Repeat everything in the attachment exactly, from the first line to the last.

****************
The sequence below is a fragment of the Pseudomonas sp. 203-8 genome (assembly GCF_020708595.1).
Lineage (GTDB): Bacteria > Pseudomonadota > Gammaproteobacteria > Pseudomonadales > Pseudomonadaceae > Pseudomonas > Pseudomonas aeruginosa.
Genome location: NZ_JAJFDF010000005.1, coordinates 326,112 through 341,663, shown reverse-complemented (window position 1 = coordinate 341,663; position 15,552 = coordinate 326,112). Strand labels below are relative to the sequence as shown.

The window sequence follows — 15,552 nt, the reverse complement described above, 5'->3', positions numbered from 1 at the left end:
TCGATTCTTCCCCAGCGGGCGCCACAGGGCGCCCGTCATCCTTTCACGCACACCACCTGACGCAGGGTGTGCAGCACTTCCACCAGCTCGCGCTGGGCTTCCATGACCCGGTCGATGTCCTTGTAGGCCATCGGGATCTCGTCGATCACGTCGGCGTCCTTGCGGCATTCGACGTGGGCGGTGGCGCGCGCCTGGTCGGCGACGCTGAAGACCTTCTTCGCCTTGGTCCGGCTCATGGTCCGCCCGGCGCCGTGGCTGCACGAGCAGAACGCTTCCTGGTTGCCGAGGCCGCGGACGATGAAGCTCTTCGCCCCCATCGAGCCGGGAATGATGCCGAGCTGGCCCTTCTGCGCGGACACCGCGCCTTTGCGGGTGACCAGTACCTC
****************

The sequence below is a fragment of the Pseudomonas sp. 203-8 genome (assembly GCF_020708595.1).
Lineage (GTDB): Bacteria > Pseudomonadota > Gammaproteobacteria > Pseudomonadales > Pseudomonadaceae > Pseudomonas > Pseudomonas aeruginosa.
Genome location: NZ_JAJFDF010000005.1, coordinates 326,112 through 341,663, shown reverse-complemented (window position 1 = coordinate 341,663; position 15,552 = coordinate 326,112). Strand labels below are relative to the sequence as shown.

The window sequence follows — 15,552 nt, the reverse complement described above, 5'->3', positions numbered from 1 at the left end:
TCGATTCTTCCCCAGCGGGCGCCACAGGGCGCCCGTCATCCTTTCACGCACACCACCTGACGCAGGGTGTGCAGCACTTCCACCAGCTCGCGCTGGGCTTCCATGACCCGGTCGATGTCCTTGTAGGCCATCGGGATCTCGTCGATCACGTCGGCGTCCTTGCGGCATTCGACGTGGGCGGTGGCGCGCGCCTGGTCGGCGACGCTGAAGACCTTCTTCGCCTTGGTCCGGCTCATGGTCCGCCCGGCGCCGTGGCTGCACGAGCAGAACGCTTCCTGGTTGCCGAGGCCGCGGACGATGAAGCTCTTCGCCCCCATCGAGCCGGGAATGATGCCGAGCTGGCCCTTCTGCGCGGACACCGCGCCTTTGCGGGTGACCAGTACCTC